unfinished business

We are in a quiet break between two Arctic air streams-most unusual for this early in a Wiltshire winter. On Sunday we took a walk in thawing woods and were intrigued by the number of trees seemingly caught by the fierce approach of winter, before autumn had packed its bags and left. Many of the oaks are left carrying the desiccated brown remnants of their summer canopies, a phenomenon I am familiar with in beeches, but have seldom observed so widely on the oaks hereabouts. I have not been able to find reference to why this has happened this year in particular but seems not to be exclusive to Wiltshire. Travelling up and down the M5 to Devon recently has shown many other trees in the same state across Somerset and Devon,  suggesting the rapid fall in temperature and prolonged cold spell are important factors. Has anyone else noticed this?

Further on our walk I was captivated by the distant sight of poplars. I had read a very interesting post about Black poplars (Populus nigra ssp. betulifolia) here and had my eyes open for them. The ones in this picture are almost certainly Lombardy poplars, of tall and fastigiate habit. They are also  Populus  nigra, but ssp. Italica, introduced into the Uk in the 1750s. The native Black poplar is one of Britain’s rarest trees and as they hybridise freely, pure specimens are hard to find and require DNA fingerprinting 1. to identify with certainty. I read that North Wiltshire has a high proportion of female trees *2 so I will be continuing to look for them. Inspired by the sight, I painted them. You can see here.

References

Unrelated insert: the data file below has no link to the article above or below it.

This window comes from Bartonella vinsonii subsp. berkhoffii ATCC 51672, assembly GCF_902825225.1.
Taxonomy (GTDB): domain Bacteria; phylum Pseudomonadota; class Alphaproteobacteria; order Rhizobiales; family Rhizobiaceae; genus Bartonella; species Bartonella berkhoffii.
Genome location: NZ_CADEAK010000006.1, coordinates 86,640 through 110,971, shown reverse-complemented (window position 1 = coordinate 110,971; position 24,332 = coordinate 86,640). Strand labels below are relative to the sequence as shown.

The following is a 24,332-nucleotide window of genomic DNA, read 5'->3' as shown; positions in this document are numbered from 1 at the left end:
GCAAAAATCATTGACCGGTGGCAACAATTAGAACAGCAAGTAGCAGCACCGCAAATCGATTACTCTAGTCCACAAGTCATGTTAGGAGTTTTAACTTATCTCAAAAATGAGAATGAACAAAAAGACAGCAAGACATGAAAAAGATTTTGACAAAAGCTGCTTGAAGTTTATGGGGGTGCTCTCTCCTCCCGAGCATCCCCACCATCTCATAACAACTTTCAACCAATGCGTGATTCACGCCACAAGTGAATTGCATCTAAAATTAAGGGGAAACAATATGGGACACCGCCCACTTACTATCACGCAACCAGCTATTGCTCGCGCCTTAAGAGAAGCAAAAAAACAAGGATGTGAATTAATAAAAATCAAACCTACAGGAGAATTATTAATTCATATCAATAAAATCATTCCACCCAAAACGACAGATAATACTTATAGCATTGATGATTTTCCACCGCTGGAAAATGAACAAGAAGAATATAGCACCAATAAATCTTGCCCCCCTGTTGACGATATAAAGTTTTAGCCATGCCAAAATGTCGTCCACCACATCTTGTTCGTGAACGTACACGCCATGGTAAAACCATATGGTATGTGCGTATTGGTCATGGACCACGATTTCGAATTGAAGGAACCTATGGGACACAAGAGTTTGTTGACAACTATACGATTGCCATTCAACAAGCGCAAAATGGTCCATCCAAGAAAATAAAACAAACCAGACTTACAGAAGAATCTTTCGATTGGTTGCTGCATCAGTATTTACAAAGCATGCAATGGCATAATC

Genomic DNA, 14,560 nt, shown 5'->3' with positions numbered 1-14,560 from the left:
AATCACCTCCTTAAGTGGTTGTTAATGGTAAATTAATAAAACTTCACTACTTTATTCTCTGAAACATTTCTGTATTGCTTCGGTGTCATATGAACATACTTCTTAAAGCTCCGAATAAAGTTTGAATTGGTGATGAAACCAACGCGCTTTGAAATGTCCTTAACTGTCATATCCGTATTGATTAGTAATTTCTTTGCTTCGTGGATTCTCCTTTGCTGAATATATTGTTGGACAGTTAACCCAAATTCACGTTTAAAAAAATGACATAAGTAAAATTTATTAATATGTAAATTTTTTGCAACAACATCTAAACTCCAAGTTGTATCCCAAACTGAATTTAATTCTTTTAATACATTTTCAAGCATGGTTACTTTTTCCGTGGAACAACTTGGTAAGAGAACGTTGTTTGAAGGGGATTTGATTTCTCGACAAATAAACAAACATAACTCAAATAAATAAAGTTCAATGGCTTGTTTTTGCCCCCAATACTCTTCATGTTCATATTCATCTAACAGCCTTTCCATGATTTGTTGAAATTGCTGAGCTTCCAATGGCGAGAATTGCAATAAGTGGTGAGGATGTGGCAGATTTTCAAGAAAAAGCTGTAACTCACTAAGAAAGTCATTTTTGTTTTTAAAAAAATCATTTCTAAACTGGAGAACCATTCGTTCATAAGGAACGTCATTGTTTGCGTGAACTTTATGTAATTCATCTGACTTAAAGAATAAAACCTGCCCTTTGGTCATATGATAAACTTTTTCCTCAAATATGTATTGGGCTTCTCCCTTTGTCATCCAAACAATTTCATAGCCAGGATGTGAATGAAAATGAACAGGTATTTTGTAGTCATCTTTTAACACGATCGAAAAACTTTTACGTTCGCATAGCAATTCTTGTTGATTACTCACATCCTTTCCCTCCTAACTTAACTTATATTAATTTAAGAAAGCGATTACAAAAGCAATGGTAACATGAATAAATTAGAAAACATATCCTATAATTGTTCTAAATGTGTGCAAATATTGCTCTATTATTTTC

1.The role of DNA finger-printing in the conservation of the native black poplar. Stuart A’Hara, Sam Samuel and Joan Cottrell British Wildlife Dec. 2009.

2. Vascular plants in Wiltshire 2009, Sharon Pilkington, County Recorder for VC7 and VC8

About these ads

2 comments

  1. We have a large oak tree in our back garden. It often holds onto some leaves into early January, but I am really surprised to see just how many leaves it still has now – I thought that the frost and snow would bring them all down, but no. I’d love to know why!

    • I think sometimes the process of leaf fall just gets interrupted, as it has this year, and I am guessing it has something to do with temperature. Nice to hear from you Lu.


Leave a Reply

Fill in your details below or click an icon to log in:

WordPress.com Logo

You are commenting using your WordPress.com account. Log Out / Change )

Twitter picture

You are commenting using your Twitter account. Log Out / Change )

Facebook photo

You are commenting using your Facebook account. Log Out / Change )

Google+ photo

You are commenting using your Google+ account. Log Out / Change )

Connecting to %s